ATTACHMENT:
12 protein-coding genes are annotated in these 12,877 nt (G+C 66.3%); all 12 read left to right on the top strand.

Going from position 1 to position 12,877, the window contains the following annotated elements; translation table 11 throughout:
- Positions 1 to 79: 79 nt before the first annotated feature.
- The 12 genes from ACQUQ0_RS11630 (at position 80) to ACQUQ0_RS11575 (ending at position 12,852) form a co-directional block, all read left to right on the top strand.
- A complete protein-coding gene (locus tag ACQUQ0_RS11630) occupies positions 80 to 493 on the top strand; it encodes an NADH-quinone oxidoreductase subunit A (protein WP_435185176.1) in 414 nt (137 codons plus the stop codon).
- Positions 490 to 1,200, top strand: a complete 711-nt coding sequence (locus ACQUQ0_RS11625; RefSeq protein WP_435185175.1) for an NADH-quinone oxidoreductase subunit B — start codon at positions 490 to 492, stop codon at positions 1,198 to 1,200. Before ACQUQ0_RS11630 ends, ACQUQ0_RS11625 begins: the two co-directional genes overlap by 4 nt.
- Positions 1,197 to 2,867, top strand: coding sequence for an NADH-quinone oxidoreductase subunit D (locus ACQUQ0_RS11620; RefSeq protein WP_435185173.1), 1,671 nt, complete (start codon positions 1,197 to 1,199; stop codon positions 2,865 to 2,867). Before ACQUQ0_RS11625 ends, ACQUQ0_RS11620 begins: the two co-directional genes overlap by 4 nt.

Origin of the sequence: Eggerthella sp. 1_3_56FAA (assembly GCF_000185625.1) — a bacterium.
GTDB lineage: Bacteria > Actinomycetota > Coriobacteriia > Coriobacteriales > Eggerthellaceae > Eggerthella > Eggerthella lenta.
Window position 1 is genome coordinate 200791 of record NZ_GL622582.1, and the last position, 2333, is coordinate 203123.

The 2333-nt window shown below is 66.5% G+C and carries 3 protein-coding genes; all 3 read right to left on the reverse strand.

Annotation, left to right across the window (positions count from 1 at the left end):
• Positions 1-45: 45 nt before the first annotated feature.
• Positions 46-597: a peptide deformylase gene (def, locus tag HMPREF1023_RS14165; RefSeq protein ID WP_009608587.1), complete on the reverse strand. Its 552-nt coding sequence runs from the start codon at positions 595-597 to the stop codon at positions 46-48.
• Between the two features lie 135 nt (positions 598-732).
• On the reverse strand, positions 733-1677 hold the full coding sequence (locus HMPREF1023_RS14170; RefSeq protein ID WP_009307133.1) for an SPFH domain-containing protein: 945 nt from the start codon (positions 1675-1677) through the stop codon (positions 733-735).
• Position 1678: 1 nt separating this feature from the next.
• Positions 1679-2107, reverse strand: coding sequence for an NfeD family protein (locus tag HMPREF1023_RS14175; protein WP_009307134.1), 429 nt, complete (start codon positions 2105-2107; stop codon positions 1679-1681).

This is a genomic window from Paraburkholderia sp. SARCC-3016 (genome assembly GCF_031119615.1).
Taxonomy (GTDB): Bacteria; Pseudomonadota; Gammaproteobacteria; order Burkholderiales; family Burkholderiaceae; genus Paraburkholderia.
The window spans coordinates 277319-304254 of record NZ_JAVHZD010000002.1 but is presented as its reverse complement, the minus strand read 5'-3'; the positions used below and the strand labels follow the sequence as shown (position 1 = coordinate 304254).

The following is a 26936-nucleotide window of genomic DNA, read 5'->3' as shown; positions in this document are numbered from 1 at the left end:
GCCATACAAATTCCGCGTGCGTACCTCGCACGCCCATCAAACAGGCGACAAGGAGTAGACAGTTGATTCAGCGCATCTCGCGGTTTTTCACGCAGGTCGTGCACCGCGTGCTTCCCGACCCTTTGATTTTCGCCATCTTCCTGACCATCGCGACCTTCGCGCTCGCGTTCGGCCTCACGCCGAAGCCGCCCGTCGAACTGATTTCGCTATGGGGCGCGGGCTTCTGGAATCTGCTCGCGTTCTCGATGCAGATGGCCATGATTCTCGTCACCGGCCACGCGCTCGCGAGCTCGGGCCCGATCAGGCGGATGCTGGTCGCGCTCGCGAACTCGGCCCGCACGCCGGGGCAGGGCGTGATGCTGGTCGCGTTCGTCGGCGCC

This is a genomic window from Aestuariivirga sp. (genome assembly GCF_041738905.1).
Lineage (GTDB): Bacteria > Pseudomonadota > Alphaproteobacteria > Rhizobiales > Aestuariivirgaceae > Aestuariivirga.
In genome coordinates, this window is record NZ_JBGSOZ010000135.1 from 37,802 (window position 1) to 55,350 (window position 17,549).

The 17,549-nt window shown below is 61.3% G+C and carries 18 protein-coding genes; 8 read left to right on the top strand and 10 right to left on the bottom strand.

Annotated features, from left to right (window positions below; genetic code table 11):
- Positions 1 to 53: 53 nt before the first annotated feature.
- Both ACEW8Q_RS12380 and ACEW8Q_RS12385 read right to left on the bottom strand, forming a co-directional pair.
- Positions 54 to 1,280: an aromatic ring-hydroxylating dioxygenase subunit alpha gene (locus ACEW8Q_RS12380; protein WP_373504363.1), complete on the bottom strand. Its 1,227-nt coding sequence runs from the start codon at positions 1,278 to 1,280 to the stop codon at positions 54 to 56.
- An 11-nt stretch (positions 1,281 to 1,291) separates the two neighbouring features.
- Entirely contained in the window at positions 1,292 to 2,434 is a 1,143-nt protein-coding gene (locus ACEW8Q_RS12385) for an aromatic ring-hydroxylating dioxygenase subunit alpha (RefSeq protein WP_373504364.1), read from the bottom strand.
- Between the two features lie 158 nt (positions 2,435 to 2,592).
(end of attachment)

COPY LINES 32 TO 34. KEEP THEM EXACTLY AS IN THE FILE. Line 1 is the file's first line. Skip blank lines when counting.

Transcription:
- An 11-nt stretch (positions 1,281 to 1,291) separates the two neighbouring features.
- Entirely contained in the window at positions 1,292 to 2,434 is a 1,143-nt protein-coding gene (locus ACEW8Q_RS12385) for an aromatic ring-hydroxylating dioxygenase subunit alpha (RefSeq protein WP_373504364.1), read from the bottom strand.
- Between the two features lie 158 nt (positions 2,435 to 2,592).